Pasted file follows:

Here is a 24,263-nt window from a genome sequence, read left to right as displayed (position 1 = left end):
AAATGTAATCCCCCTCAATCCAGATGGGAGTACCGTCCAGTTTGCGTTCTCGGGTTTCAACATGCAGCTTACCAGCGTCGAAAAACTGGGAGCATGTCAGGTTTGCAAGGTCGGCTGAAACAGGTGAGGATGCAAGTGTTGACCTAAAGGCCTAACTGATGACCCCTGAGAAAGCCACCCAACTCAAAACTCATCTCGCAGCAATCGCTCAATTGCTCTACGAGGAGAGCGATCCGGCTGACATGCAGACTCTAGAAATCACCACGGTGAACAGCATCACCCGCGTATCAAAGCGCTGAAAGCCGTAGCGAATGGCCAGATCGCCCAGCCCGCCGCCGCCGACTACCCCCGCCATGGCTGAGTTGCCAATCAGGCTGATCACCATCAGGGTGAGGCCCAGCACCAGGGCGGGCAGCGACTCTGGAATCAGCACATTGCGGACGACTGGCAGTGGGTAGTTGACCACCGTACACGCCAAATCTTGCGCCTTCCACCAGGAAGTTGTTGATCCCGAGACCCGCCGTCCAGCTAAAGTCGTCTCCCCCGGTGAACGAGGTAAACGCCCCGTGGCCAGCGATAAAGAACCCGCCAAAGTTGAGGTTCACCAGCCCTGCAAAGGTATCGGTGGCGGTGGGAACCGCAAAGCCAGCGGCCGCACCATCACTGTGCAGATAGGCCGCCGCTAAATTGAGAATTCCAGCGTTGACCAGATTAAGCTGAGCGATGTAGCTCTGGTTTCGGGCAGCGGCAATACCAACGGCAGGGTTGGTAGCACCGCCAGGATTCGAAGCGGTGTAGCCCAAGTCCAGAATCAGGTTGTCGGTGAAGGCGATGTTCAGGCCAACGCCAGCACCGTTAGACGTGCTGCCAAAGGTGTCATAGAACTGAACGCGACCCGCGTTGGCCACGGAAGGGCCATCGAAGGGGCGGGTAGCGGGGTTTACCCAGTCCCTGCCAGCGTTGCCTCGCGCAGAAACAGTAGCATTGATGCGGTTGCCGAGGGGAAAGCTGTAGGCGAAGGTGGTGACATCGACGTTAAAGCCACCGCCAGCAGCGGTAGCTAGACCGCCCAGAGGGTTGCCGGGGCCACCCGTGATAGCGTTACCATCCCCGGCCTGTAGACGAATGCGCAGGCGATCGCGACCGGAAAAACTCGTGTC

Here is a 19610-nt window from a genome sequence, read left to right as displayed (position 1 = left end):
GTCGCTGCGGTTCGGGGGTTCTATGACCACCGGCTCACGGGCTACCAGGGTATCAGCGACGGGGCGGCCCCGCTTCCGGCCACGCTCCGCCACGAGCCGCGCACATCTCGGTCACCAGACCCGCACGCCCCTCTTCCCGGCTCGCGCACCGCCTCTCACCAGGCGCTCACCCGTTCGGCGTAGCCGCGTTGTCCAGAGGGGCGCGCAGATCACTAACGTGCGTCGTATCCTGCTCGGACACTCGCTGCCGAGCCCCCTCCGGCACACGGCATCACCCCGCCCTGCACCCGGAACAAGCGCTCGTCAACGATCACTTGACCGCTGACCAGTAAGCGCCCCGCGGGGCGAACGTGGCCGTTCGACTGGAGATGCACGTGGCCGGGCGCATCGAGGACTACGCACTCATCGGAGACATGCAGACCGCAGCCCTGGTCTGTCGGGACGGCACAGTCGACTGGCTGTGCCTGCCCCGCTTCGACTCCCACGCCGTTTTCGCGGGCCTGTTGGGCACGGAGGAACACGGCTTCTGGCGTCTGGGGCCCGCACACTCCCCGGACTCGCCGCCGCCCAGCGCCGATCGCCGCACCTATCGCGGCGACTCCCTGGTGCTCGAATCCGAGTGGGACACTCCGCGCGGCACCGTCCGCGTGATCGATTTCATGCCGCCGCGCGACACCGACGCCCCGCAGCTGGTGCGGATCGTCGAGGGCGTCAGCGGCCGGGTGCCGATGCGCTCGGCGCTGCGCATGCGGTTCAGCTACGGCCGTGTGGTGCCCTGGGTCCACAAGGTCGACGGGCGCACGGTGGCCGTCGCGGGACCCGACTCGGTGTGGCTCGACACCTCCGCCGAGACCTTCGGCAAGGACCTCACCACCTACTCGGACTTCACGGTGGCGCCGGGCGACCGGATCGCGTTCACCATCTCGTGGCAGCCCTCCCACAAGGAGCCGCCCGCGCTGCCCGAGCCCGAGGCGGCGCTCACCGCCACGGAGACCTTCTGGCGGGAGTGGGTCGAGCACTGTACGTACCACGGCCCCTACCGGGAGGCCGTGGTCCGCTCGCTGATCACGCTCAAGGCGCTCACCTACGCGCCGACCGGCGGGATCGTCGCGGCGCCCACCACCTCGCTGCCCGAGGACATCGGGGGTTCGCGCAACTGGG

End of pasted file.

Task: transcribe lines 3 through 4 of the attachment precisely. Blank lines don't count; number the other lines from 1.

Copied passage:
Here is a 19610-nt window from a genome sequence, read left to right as displayed (position 1 = left end):
GTCGCTGCGGTTCGGGGGTTCTATGACCACCGGCTCACGGGCTACCAGGGTATCAGCGACGGGGCGGCCCCGCTTCCGGCCACGCTCCGCCACGAGCCGCGCACATCTCGGTCACCAGACCCGCACGCCCCTCTTCCCGGCTCGCGCACCGCCTCTCACCAGGCGCTCACCCGTTCGGCGTAGCCGCGTTGTCCAGAGGGGCGCGCAGATCACTAACGTGCGTCGTATCCTGCTCGGACACTCGCTGCCGAGCCCCCTCCGGCACACGGCATCACCCCGCCCTGCACCCGGAACAAGCGCTCGTCAACGATCACTTGACCGCTGACCAGTAAGCGCCCCGCGGGGCGAACGTGGCCGTTCGACTGGAGATGCACGTGGCCGGGCGCATCGAGGACTACGCACTCATCGGAGACATGCAGACCGCAGCCCTGGTCTGTCGGGACGGCACAGTCGACTGGCTGTGCCTGCCCCGCTTCGACTCCCACGCCGTTTTCGCGGGCCTGTTGGGCACGGAGGAACACGGCTTCTGGCGTCTGGGGCCCGCACACTCCCCGGACTCGCCGCCGCCCAGCGCCGATCGCCGCACCTATCGCGGCGACTCCCTGGTGCTCGAATCCGAGTGGGACACTCCGCGCGGCACCGTCCGCGTGATCGATTTCATGCCGCCGCGCGACACCGACGCCCCGCAGCTGGTGCGGATCGTCGAGGGCGTCAGCGGCCGGGTGCCGATGCGCTCGGCGCTGCGCATGCGGTTCAGCTACGGCCGTGTGGTGCCCTGGGTCCACAAGGTCGACGGGCGCACGGTGGCCGTCGCGGGACCCGACTCGGTGTGGCTCGACACCTCCGCCGAGACCTTCGGCAAGGACCTCACCACCTACTCGGACTTCACGGTGGCGCCGGGCGACCGGATCGCGTTCACCATCTCGTGGCAGCCCTCCCACAAGGAGCCGCCCGCGCTGCCCGAGCCCGAGGCGGCGCTCACCGCCACGGAGACCTTCTGGCGGGAGTGGGTCGAGCACTGTACGTACCACGGCCCCTACCGGGAGGCCGTGGTCCGCTCGCTGATCACGCTCAAGGCGCTCACCTACGCGCCGACCGGCGGGATCGTCGCGGCGCCCACCACCTCGCTGCCCGAGGACATCGGGGGTTCGCGCAACTGGG